Lessons from a Loss

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As a trial lawyer for the past 25 + years, I have been fortunate to try dozens of cases.  Patent cases, commercial business disputes, personal injury matters, auto cases, and many more.  I am fortunate to say I have been on the winning side in most of those cases.  Any trial lawyer that says he or she has never lost a case, has not tried many cases. 

No one wins every time.  Not Patrick Mahomes, not Tom Brady, not Tiger.  But losing still stinks, doesn’t it! That is putting it mildly!  At the end of a trial, in the still moments when the verdict is being read and you are waiting to hear the first answers to the verdict form….time seems to stand still….I can hear my heart beating….adrenaline flowing….you are waiting on every syllable coming from the Court…trying to interpret the next one a millisecond before it becomes speech, to see if the answers to the verdict form the jury just filled out is going your way, or the other.  It is an incredible moment of stress and suspense. 

As I have told many people, our jury system is wonderful, but at times very unpredictable.  I have lost cases I just knew I was going to win.  And I have won cases, I thought for certain I was going to lose.  The last trial that did not go our way was a close one.  A toss-up I thought while waiting for the verdict.  And then, the self-analyzing kicks in. After putting in weeks even months of preparation, you think to yourself what could we have done differently?  What did we miss?  Those are always hard questions to answer.  Often, there really is not an easily identifiable answer.  A lot of it comes down to the folks that end up on the jury.  They go right, when you thought they were going to go left. Sometimes a witness you thought would be great on the stand just falls apart and gives up the case.  Sometimes the great cross examination of the key witness just falls flat for some reason.  But, as in all aspects of life and work, what I think it comes down to most of all is preparation.  And in a trial, you can never prepare enough.  It is never done.  There is always more to do, more to look at, more to consider.  In short, do more.  Go further.  Never, ever quit.  It is advice I have given to my sons many times.  The morning after this last jury came back, I was giving it to the man in the mirror.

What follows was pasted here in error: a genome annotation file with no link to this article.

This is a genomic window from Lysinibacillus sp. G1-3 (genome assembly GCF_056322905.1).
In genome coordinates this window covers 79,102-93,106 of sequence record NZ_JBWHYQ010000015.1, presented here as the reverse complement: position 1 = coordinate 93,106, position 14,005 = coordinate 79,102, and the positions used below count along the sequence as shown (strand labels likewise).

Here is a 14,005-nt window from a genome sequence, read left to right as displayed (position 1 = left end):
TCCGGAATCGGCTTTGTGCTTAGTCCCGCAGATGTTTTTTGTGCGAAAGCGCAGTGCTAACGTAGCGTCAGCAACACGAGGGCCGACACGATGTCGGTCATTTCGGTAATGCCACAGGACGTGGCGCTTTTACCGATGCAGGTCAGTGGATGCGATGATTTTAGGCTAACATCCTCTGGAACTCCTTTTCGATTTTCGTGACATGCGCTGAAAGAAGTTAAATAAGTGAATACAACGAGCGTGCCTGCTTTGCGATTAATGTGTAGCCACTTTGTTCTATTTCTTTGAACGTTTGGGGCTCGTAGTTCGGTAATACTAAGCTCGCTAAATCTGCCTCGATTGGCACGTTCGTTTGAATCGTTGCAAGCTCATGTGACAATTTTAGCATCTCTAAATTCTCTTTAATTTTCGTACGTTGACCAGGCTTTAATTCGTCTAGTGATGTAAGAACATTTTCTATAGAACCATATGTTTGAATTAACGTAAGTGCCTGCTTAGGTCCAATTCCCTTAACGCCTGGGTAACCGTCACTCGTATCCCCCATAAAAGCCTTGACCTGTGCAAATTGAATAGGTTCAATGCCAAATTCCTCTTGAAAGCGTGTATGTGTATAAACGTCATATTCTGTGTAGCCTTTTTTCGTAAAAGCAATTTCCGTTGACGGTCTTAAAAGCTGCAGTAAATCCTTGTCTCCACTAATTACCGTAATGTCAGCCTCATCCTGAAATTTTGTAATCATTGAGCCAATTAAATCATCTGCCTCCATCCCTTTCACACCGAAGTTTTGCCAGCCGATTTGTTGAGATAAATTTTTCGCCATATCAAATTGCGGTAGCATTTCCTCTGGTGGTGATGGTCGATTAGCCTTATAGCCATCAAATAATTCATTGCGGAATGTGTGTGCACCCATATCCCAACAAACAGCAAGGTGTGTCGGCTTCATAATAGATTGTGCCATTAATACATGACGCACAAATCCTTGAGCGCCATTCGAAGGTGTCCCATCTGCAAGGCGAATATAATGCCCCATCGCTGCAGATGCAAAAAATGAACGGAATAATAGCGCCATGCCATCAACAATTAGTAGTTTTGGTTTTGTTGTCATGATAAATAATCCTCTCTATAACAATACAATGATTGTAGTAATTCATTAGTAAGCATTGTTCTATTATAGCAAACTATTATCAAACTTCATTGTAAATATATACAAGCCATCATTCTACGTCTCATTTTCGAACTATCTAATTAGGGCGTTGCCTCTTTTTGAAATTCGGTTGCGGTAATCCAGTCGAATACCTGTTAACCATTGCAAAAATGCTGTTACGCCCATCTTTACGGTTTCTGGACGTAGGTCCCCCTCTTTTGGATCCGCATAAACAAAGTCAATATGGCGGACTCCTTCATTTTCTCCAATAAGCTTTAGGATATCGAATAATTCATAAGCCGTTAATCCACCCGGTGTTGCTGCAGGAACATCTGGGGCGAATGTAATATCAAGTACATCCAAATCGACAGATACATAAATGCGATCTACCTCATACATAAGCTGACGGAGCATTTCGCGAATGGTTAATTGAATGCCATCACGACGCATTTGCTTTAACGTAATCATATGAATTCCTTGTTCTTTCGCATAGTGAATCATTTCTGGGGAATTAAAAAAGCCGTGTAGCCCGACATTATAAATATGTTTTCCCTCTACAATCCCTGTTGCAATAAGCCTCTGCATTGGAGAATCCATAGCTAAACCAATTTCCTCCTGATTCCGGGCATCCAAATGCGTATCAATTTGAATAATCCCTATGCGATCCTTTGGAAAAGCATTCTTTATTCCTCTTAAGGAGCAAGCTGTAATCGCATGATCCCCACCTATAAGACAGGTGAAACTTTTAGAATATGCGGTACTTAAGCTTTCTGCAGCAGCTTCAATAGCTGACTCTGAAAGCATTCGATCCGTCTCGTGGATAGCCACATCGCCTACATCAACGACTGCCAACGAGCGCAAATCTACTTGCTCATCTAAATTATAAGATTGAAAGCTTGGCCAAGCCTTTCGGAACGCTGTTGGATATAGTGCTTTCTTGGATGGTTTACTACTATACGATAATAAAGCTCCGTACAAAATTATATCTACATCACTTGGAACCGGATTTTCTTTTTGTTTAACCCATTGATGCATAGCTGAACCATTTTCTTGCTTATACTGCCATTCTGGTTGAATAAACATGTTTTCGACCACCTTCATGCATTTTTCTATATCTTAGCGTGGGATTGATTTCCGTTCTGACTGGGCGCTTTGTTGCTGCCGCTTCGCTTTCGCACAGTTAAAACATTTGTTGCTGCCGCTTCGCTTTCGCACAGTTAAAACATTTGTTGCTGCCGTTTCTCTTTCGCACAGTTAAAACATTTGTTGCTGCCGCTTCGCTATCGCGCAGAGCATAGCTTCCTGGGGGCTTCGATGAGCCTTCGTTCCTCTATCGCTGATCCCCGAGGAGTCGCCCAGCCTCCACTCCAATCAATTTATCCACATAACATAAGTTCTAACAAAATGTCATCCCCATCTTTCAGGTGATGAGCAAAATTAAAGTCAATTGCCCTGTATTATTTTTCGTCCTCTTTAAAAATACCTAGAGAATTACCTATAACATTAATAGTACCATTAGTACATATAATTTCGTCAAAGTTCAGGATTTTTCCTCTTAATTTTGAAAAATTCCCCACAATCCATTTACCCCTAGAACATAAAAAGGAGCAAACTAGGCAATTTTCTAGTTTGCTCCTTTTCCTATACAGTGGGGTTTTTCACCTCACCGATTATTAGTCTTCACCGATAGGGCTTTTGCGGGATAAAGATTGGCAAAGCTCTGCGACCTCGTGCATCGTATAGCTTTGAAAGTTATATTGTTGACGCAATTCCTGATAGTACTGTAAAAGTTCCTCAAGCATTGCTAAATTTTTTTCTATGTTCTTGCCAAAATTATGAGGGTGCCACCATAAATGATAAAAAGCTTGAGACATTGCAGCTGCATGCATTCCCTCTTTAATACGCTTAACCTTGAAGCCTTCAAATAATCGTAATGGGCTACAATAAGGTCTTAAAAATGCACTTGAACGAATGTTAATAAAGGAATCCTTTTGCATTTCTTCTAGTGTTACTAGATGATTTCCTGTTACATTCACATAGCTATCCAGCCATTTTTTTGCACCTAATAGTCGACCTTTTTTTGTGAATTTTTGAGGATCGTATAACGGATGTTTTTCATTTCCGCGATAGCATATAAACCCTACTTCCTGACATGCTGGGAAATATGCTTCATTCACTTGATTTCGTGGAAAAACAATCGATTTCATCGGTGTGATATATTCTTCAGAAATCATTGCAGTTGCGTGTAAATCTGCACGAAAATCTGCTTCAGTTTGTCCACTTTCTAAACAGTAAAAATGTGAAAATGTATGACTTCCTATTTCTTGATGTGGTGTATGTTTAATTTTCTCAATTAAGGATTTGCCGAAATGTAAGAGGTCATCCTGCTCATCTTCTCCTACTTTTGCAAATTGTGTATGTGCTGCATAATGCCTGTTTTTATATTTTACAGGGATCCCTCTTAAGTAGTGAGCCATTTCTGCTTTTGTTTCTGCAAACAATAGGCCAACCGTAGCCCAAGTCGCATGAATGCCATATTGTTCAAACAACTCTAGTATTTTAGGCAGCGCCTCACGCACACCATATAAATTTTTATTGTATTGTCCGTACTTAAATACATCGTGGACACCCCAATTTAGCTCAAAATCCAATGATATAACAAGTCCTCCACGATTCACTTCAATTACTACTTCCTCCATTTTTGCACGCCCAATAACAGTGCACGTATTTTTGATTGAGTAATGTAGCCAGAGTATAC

Findlay Craft